It must be difficult for digital still camera vendors to differentiate their products from those of competitors, at least in the eyes of consumers. They can compete on resolution, battery life, image quality, etc. But those features are hard for the consumer to visualize, at least while in the store making a purchase. When you can come up with something that's truly different, then you have something you can really sink your marketing teeth into.
That's what the designers at Samsung have come up with—a digital still camera with a truly differentiating feature. The TL225, which happens to be the object of my current Tear Down, is built with a secondary display. It has the usual 3.5-in. display on the back. But the key is that it has a secondary display, measuring 1.5-in., on the front side of the camera.
If you're a 40-something like me, you may question why there's a display on the front of the camera. But show that camera to one of your kids like I did, and they know exactly what it's for—to take a picture of yourself or you and your buddies together.
The key for Samsung was to not raise the BOM much beyond what's required for a single-display camera. And they seem to have achieved that. Taking the camera apart showed that there are two key ICs on the board in addition to the memory.
The Coach 10 device, from Zoran, drives the main display and also handles all the data conversion for the secondary display. In essence, the IC is connected to the image sensor on one side and the LCD on the other side. In between is the interface to the flash memory. The part corrects for image stabilization, lighting, and barrel effect, both in still mode and high-definition video mode.
Zoran claims to offer more than just the silicon. They provide many of the necessary algorithms, and even a reference platform that's pretty close to everything an OEM needs to go to market with a finished product. The Coach 10 also appears in Cisco's Flip UltraHD digital camcorder, which we took apart a few months ago.Note that Zoran has since released the next two devices in the Coach family, the 11 and 12. Those parts add features like face tracking, blur correction, noise reduction, and real-time lens distortion compensation.The second part on the board is an Igloo AGL060 device from Actel, measuring 6 mm on a side. It's a flash-based FPGA that consumes very little power, operating down to 1.2 V. This particular part contains 60,000 gates and 96 user I/Os.
The Igloo FPGA is responsible for two key functions. One is to manage the interface between the Zoran part and the memory. And the second is to handle the interface to the secondary display. Hence, it's responsible for the LCD timing control and video downscaling.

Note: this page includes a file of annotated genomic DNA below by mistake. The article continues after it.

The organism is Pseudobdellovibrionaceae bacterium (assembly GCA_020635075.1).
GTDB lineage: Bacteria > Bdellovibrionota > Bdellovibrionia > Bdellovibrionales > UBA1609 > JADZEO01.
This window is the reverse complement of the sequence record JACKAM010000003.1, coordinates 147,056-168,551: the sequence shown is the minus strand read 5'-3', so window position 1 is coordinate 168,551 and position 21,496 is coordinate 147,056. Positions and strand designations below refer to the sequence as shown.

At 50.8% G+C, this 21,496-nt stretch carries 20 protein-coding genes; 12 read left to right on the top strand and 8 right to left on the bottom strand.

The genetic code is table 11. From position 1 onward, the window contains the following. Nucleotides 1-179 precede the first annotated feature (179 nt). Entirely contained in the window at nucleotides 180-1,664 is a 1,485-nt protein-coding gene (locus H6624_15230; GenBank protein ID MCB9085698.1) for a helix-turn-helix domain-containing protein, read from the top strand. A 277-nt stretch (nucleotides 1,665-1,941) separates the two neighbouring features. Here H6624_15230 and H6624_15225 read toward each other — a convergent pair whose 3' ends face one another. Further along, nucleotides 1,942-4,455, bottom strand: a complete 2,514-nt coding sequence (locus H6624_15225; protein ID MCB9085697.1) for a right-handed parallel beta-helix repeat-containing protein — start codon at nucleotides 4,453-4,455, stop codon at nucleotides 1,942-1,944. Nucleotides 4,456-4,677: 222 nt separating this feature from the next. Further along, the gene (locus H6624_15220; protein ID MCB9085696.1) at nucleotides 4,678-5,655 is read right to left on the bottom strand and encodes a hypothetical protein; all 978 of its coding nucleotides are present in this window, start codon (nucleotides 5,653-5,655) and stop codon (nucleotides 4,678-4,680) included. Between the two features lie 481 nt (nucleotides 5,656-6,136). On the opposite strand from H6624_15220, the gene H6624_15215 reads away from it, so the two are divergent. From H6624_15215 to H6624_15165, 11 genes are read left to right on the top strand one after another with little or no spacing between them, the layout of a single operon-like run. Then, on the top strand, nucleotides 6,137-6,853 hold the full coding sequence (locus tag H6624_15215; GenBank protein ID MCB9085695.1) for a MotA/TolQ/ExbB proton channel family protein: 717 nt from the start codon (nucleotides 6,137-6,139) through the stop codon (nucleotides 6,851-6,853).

The Igloo probably could have reduced some of the processing burden in the Zoran processor, had the Samsung designers chosen to do that. While that may have allowed for a slightly less powerful main processor, it would have required a lager die for the FPGA. That's an architectural decision the system engineer has to make. But the guess here is that they likely could have reduced both the bill-of-materials (BOM) and the power consumption slightly.
One of the nice features of the Igloo is that it can operate as either the master or the slave for power control. With a feature called Flash Freeze, the device goes into a very low power mode, around 10 μW. In this state, even though there's no logic toggling, I/Os can still be receiving data. But there's no power being consumed at the I/O or core level. Because the FPGA is flash-based, the value of the registers (or the memory itself) is not lost. Externally, there's no need to switch off the power, or gate or turn off the clock.
The software development for the camera was a designed mostly by Samsung, with drivers coming from Zoran and Actel. That makes the integration and validation a little tricky, because at the end of the day, or the end of the design in this case, all the pieces have to fit together, especially in terms of the timing and I/O assignments. Hence, there's a lot of finger crossing when you get to the validation stage. But in the case of the TL225, it's obvious that they got everything worked out, as the camera shipped on schedule.
On such a system, overall system validation could be difficult, in terms of developing pieces of code, making sure the timing and I/O assignments are accurate. You also have to make sure the footprint is right in terms of having everything fit properly on the board. I know that sounds obvious, but it should not be taken for granted.
The system's designers tell me that it worked right the first time, with just a little tweaking required on both the hardware and the software. This was likely because each subsystem was tested individually along the way. That increases the probability of things working correctly when they're all assembled together.
The design time for the TL225 was roughly five months from concept to completion. That's typical for a project like this one. While some of the pieces were new to this design, some IP was borrowed from previous designs, thereby fast-tracking the project somewhat.